And: Have you considered turning it around? Making the chromium compounder the villain instead of the hero?

Edited by Eagle of the Forest Path
thought of something else
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4 hours ago, Eagle of the Forest Path said:

You could make it a theme that luck can only do so much. The heart attack thing for example; if the hitman has clogged arteries from a fatty diet, the luck thing can make it happen at the best possible time for your compounder, but if the hitman is a thirty-something or younger who watches what he eats and doesn't smoke etc. no amount of luck is going to make him have a heart attack (IMO, anyway).

I think you're on the right track with making him face a shard, but it doesn't need to be anything so dramatic. Another compounder could do the trick, steel or gold, maybe. Or a worldhopper of some sort. And those medallion things from BoM open up a whole host of possibilities.

For having him lose his metalminds, make the metalminds a liability, a confrontation with a coinshot for example: he's standing at the edge of a cliff with a coinshot pushing his bracers, but - oh fortune! - the bracers luckily come undone, pushed away into the canyon, leaving your compounder free to punch out the coinshot's clock.

A final idea is that you could have the hero tracked because of his chromium minds' effects. Kind of like Ta'veren in WoT, which is essentially what feruchemic chromium does, as I understand it.

EDIT: Sorry, one more, no, two more things.
You could build in a quirk in the fortune that makes it something of a drag sometimes. Like, it can't distinguish between good luck right now, and good luck in the long run. It could be lucky right now to roll double sixes for a big pot, but later on it's going to have some guys named Butch and Tiny try to pummel you into oblivion. And the chromium mind defaults to good luck right now, regardless of later consequences.

And: Have you considered turning it around? Making the chromium compounder the villain instead of the hero?

1. Good point. Thanks.

2. I said I wanted to avoid having him face something as noticeable and overpowered as a shard, but I think another compounder is a great idea. I'm also having him fight a Bendalloy misting in the first chapter, which goes on to explain why he hates sliders. (No amount of luck can cause him to hit someone who consciously moves out of the way of his bullets).

3. Great idea! Didn't think of that! He's probably fought coinshots/lurchers before, but I could make this one especially skilled.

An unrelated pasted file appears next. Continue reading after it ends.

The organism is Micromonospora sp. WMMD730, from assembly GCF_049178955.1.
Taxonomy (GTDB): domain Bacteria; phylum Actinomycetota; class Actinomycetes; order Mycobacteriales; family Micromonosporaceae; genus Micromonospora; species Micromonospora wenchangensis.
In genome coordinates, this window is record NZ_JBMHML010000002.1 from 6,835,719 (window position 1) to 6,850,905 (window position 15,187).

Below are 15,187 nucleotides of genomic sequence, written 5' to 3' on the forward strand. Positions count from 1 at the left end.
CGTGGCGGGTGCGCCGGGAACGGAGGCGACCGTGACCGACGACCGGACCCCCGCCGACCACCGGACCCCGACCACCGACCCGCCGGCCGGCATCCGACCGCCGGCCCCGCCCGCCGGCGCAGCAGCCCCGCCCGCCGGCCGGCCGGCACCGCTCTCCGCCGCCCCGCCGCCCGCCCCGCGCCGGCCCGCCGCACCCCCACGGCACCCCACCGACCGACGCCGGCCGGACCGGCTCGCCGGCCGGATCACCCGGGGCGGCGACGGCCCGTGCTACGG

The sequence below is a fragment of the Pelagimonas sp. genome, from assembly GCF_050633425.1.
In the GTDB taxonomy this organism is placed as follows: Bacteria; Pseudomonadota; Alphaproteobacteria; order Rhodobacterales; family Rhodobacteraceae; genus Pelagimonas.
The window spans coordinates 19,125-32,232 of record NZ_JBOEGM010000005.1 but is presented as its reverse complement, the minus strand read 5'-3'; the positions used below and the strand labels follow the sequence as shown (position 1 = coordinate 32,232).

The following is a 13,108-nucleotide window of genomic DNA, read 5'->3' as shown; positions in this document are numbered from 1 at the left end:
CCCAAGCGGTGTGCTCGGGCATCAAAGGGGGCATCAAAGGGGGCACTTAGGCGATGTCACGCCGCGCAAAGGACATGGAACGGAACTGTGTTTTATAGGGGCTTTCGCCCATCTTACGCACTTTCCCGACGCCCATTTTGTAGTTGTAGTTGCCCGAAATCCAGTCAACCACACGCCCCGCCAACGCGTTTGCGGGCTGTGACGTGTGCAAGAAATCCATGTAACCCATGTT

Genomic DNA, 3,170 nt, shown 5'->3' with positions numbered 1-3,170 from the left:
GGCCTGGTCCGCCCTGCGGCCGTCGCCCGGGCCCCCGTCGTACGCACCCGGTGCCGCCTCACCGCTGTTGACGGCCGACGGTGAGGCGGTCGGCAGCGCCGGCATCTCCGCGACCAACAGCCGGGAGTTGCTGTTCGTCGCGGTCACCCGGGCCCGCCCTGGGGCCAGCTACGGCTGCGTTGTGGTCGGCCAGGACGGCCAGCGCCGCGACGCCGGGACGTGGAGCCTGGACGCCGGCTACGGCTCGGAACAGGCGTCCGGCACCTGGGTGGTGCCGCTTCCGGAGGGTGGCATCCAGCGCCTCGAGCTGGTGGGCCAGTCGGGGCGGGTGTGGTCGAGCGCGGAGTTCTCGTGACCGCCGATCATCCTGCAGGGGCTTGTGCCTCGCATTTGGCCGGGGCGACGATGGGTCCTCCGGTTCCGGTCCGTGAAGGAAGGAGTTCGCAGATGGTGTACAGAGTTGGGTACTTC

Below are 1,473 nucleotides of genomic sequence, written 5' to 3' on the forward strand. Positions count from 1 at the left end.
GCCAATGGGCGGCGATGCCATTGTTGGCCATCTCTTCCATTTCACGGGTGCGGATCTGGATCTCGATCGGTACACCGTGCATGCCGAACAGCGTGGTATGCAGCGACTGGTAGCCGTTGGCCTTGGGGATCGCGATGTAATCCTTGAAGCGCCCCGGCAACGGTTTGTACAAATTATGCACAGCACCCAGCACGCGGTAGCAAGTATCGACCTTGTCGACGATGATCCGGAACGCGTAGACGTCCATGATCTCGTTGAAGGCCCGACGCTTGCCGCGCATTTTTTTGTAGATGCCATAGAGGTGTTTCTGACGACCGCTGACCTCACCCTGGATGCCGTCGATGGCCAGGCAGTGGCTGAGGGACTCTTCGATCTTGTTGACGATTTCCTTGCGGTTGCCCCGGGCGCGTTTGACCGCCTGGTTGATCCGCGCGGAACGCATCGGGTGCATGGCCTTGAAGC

4. Actually, that's a pretty good idea. The luck could also muddle his tracks a tiny bit, but there's only so much it could do, especially if it's doing ten other things that do the exact  opposite of muddling his tracks.

5. Thumbs up to that. I think it might do some stuff for the long term (accidentally hitting a future serial killer he'd have to hunt down and fight in about a week), but that might cause problems in the short term (the man may have been planning murder, but as  of right now, he was innocent. He'd have to deal with the man's family's grief, the town's uproar, and his own guilt for a few days/a week or until someone finds the body hidden under his floorboards and declares it was a lucky mistake). However, I love the idea of long-term luck and short-term luck conflicting like that.

6. I actually originally wanted a chromium compounder as the villain and an electrum compounder as the hero (I wanted to do a story that explores the limits of compounding), but I wanted more of a challenge, so the electrum compounder went to my mistborn adventure game character ideas folder.

 

Thanks!

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Does chromium relate to the metal or to time or to both?

Electrum is a very special item, it creates room temperature high spin element which can enable resonance with the Materia Prima (my version of a Cognitive Realm in the Universe).  We occupy the common Universe, Magic occurs in the overlapping subdomains attached to alternative Universes .  .  Have you ever tried Ormus materials?  these are called The Highward Firestone, or Shem an na of the Ancient World and the White Powdered Gold of the more recent past.  They do go to the eyes & mind if taken sublingual.

Personally I love Ormus! 

I will be interested to see how yor plot proceeds.